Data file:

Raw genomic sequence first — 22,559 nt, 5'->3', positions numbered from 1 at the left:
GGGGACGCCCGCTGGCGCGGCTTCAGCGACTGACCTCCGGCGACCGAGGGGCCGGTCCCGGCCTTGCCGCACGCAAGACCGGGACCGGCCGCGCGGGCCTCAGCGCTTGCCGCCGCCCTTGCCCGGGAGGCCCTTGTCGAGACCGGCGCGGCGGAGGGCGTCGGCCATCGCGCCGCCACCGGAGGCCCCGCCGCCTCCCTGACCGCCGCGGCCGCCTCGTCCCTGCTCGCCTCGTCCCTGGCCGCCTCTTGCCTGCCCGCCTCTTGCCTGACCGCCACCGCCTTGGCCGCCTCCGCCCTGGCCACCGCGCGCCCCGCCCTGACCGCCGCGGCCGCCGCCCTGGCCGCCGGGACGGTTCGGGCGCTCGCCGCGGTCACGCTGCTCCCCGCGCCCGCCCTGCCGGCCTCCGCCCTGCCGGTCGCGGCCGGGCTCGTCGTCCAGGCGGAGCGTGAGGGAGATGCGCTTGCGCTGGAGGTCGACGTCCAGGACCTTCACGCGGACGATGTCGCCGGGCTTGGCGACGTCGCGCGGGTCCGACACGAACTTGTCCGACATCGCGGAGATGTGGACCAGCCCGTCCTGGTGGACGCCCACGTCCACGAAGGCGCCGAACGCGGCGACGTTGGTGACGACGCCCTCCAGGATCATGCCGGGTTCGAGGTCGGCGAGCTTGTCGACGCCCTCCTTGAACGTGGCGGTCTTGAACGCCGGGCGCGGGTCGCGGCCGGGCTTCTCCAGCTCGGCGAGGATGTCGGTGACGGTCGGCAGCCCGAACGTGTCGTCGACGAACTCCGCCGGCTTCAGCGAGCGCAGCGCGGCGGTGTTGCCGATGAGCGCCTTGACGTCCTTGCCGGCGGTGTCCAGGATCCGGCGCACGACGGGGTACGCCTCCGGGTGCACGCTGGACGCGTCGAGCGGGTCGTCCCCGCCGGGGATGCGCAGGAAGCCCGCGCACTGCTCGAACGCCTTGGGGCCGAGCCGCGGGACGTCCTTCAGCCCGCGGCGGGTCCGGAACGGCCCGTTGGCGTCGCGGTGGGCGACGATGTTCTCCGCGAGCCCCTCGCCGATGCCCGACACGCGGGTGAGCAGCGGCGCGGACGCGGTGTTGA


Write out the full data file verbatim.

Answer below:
Raw genomic sequence first — 22,559 nt, 5'->3', positions numbered from 1 at the left:
GGGGACGCCCGCTGGCGCGGCTTCAGCGACTGACCTCCGGCGACCGAGGGGCCGGTCCCGGCCTTGCCGCACGCAAGACCGGGACCGGCCGCGCGGGCCTCAGCGCTTGCCGCCGCCCTTGCCCGGGAGGCCCTTGTCGAGACCGGCGCGGCGGAGGGCGTCGGCCATCGCGCCGCCACCGGAGGCCCCGCCGCCTCCCTGACCGCCGCGGCCGCCTCGTCCCTGCTCGCCTCGTCCCTGGCCGCCTCTTGCCTGCCCGCCTCTTGCCTGACCGCCACCGCCTTGGCCGCCTCCGCCCTGGCCACCGCGCGCCCCGCCCTGACCGCCGCGGCCGCCGCCCTGGCCGCCGGGACGGTTCGGGCGCTCGCCGCGGTCACGCTGCTCCCCGCGCCCGCCCTGCCGGCCTCCGCCCTGCCGGTCGCGGCCGGGCTCGTCGTCCAGGCGGAGCGTGAGGGAGATGCGCTTGCGCTGGAGGTCGACGTCCAGGACCTTCACGCGGACGATGTCGCCGGGCTTGGCGACGTCGCGCGGGTCCGACACGAACTTGTCCGACATCGCGGAGATGTGGACCAGCCCGTCCTGGTGGACGCCCACGTCCACGAAGGCGCCGAACGCGGCGACGTTGGTGACGACGCCCTCCAGGATCATGCCGGGTTCGAGGTCGGCGAGCTTGTCGACGCCCTCCTTGAACGTGGCGGTCTTGAACGCCGGGCGCGGGTCGCGGCCGGGCTTCTCCAGCTCGGCGAGGATGTCGGTGACGGTCGGCAGCCCGAACGTGTCGTCGACGAACTCCGCCGGCTTCAGCGAGCGCAGCGCGGCGGTGTTGCCGATGAGCGCCTTGACGTCCTTGCCGGCGGTGTCCAGGATCCGGCGCACGACGGGGTACGCCTCCGGGTGCACGCTGGACGCGTCGAGCGGGTCGTCCCCGCCGGGGATGCGCAGGAAGCCCGCGCACTGCTCGAACGCCTTGGGGCCGAGCCGCGGGACGTCCTTCAGCCCGCGGCGGGTCCGGAACGGCCCGTTGGCGTCGCGGTGGGCGACGATGTTCTCCGCGAGCCCCTCGCCGATGCCCGACACGCGGGTGAGCAGCGGCGCGGACGCGGTGTTGA